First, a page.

Minister of Communications Ivy Matsepe-casaburri of South Africa

Matsepe-Casaburri was born in Kroonstad in the then Orange Free State province and completed her school career in the then Natal province.
In 1993 Matsepe-Casaburri was appointed as chairperson of the South African Broadcasting Corporation.
Matsepe-Casaburri was appointed as Minister of Communications in June 1999.
Minister of Communications Ivy Matsepe-Casaburri has failed miserably in the latest DA 2007 Cabinet Report Card.
With this decision, Matsepe-Casaburri is making it possible for her Director-General to refuse to allow any private sector cables to land at our coast, at a time when South Africa is desperate for international bandwidth.
Overall, Minister Matsepe-Casaburri has continued to be a brake on the liberalisation of telecommunication regulations and she has constantly proved to be an obstacle to the implementation of the Electronic Communications Act by Icasa.
The Mail & Guardian reported at the end of March this year that Matsepe-Casaburri had moved to remove Mampeule, dubbed "Mr Clean" for his robust campaign against procurement sleaze.
Dr Ivy Matsepe-Casaburri was born in the old Free State province, South Africa, where she received her early education.
Dr Matsepe-Casaburri is a researcher, writer, educator, gender and development specialist.
Now communications minister Ivy Matsepe-Casaburri has said she will commence a process to issue a policy direction to Icasa, and that her department will expedite an amendment of the Electronic Communications Act.
Born in Kroonstad in the Orange Free State on 18 September 1937, Ivy Florence Matsepe-Casaburri received her early education in KwaZulu Natal and subsequently went on to obtain a degree in education from the University of Fort Hare.
Communications minister Ivy Matsepe-Casaburri denies she has ever granted value-added network services (VANS) the right to self-provide and that any interpretation otherwise would be incorrect.
Matsepe-Casaburri has been widely honored for her accomplishments, including a special award from the African Information and Communications Technologies (ICT) Achievers Programme for her dedication to the proliferation of the ICT industry in South Africa and across the continent, and her promotion of the use of technology by governments to improve service delivery to citizens.
During her exile Matsepe-Casaburri remained politically active in the international branches of the African National Congress (ANC.
In 1993 Matsepe-Casaburri was the first woman, and Black person, to be appointed as chairperson of the South African Broadcasting Corporation (SABC.
Matsepe-Casaburri has been involved in several companies and organizations, breaking ground for women's leadership in many areas.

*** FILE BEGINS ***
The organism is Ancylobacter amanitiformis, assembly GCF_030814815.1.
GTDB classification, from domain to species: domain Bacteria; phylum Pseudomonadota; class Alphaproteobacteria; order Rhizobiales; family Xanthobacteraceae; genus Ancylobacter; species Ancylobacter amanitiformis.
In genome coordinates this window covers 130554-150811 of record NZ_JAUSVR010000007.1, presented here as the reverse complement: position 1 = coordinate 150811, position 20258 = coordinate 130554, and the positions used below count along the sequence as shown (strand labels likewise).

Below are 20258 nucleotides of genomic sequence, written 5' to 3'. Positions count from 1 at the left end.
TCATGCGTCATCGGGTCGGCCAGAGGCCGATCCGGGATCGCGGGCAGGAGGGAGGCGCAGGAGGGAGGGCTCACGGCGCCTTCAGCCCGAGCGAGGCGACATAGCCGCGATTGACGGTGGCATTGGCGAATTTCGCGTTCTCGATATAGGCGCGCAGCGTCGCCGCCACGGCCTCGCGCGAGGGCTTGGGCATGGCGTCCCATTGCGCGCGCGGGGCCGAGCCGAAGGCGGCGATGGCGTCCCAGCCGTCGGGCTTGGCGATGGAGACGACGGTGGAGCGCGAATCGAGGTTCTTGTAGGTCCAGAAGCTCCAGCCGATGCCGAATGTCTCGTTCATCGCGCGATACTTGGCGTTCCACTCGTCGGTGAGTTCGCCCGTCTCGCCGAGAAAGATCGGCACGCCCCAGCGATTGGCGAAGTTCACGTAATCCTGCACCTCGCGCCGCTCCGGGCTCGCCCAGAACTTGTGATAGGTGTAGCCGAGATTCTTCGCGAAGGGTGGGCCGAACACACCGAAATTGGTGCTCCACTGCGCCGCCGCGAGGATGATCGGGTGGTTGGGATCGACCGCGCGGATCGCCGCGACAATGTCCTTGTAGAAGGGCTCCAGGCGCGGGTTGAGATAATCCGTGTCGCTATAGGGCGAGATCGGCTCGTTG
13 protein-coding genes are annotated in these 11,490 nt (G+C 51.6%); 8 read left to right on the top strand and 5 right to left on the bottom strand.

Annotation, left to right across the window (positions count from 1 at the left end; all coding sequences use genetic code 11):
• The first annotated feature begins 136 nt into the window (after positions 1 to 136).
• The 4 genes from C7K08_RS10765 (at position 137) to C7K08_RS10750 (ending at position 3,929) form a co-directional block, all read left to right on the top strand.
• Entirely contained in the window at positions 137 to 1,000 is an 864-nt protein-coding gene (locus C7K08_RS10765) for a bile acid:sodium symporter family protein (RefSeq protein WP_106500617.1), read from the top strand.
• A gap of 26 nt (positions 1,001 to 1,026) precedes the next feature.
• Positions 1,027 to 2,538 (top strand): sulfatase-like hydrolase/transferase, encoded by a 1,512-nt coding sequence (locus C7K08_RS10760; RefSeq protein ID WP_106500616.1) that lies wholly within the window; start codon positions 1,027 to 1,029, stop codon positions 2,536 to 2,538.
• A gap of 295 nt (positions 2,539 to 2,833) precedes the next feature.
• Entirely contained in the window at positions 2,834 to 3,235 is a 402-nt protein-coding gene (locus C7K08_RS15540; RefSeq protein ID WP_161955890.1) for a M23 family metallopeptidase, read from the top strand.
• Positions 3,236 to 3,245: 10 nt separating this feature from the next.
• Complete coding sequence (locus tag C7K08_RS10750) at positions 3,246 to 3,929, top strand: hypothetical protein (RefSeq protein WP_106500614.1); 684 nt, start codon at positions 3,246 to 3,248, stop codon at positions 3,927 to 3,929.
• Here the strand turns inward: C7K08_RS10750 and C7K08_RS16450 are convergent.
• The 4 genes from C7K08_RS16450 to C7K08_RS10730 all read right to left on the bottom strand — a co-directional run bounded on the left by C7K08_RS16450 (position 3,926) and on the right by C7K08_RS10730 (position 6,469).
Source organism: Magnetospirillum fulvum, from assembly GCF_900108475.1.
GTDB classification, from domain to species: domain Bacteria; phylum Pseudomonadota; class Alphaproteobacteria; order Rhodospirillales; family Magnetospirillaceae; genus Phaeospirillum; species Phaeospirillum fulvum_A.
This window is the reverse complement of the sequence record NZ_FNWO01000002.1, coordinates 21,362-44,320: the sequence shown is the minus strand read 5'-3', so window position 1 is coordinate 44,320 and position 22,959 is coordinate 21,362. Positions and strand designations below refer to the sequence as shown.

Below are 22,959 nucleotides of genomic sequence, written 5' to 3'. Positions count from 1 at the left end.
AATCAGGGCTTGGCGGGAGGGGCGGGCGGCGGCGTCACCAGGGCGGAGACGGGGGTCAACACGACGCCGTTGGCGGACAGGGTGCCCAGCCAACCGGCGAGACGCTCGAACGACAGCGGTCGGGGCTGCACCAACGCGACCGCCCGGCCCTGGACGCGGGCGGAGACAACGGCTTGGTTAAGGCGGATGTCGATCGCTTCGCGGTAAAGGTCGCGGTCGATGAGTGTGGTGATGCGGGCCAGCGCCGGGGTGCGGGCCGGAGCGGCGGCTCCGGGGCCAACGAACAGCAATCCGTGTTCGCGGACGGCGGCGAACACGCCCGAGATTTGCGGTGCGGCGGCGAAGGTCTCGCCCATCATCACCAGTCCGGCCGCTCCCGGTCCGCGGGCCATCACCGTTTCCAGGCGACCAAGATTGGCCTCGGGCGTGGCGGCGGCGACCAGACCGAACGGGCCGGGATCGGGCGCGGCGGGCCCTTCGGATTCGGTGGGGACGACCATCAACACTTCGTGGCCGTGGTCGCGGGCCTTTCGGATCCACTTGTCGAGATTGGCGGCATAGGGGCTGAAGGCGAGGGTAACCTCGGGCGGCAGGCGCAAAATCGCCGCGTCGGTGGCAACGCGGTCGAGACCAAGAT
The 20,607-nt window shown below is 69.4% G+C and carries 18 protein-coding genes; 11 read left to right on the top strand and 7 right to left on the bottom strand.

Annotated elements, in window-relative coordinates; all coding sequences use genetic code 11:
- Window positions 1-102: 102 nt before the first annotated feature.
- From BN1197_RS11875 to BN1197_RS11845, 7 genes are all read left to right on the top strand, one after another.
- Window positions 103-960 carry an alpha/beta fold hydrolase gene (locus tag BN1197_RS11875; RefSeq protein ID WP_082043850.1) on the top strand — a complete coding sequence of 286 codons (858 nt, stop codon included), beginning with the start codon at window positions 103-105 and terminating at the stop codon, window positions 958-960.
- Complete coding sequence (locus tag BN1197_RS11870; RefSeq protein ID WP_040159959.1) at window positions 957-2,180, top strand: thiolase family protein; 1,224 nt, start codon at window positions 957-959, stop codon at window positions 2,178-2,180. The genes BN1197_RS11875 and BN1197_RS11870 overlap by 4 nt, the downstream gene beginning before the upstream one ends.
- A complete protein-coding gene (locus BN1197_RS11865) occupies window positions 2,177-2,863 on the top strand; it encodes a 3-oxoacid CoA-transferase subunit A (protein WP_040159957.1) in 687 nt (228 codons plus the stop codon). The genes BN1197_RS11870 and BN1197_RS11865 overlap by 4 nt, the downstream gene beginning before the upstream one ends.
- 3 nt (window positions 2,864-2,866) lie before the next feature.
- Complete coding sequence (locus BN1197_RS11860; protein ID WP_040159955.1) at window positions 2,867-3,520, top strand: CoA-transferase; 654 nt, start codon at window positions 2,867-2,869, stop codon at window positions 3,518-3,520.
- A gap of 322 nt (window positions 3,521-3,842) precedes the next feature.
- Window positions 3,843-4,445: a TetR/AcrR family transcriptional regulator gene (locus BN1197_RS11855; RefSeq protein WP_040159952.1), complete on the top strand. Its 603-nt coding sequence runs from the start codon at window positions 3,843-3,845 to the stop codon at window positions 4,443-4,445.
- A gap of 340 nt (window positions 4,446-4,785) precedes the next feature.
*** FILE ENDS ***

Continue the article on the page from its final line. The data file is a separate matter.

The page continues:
Before her appointment as Minister of Communications in June 1999, a position she currently still holds, Matsepe-Casaburri was a member of the Research and Technology Foresight Board and the Working Group of the National Forum on Science and Technology.
Communications minister Ivy Matsepe-Casaburri is a controversial figure.
Matsepe-Casaburri is often criticised for the slow pace of liberalisation of SA's telecom industry and the extent of government's involvement in the sector.
She says that, like her, Matsepe-Casaburri is shy and when among family and friends does not carry herself as a government minister.
By Duncan McLeod::: Communications minister Ivy Matsepe-Casaburri is a controversial figure.
Johannesburg COMMUNICATIONS Minister Ivy Matsepe-Casaburri has criticised the treasury for failing to finance state-owned signal carrier Sentech, putting its future as a going concern in doubt.
Matsepe-Casaburri came out blazing after Sentech issued a statement highlighting its precarious financial position after a refusal by the government to fund its heavy workload.
Matsepe-Casaburri said she would not shoulder the blame for Sentech's woes as she shared its frustration.
Matsepe-Casaburri said Infraco and Sentech were both essential for delivering better telecoms services.
Matsepe-Casaburri had also, on 17 October, filed an interdict against ICASA, to prevent them from converting VANS licenses to ECNS licenses.
com/~r/itnewsafrica/~3/489510605/SOUTH Africas Minister of Communications Ivy Matsepe-Casaburri is proving not only unpopular among players in the communication industry but with the main opposition as well.
Communications minister Ivy Matsepe-Casaburri has lodged an urgent interdict with the Johannesburg High Court against the Independent Communications Authority of SA (ICASA) and Altech, to prevent the latter from gaining an electronic communications network services licence.
The South African Communications Minister Ivy Matsepe-Casaburri has come under fire for her decision to grant a 26% stake in the countrys second national fixed line telco to two consortiums that were dismissed as substandard by the telecoms regulator.
Nexus Connection a 19% stakeholder in the fledgling rival to incumbent Telkom SA has applied for a judicial review of the awards process alleging that Matsepe-Casaburri had acted illegally; the case is due to be heard in the Cape High Court on 2 August.
Matsepe-Casaburri has still to clarify whether local investors means just South African firms or any African-owned company.
The policy of managed liberalisation championed by Communications Minister Ivy Matsepe-Casaburri was deeply flawed, but it was a policy supported by the cabinet, said World Wide Worx MD Arthur Goldstuck.
SA's Minister of communications Ivy Matsepe-Casaburri has announced her decision to award the third cellular licence to the Cell C consortium.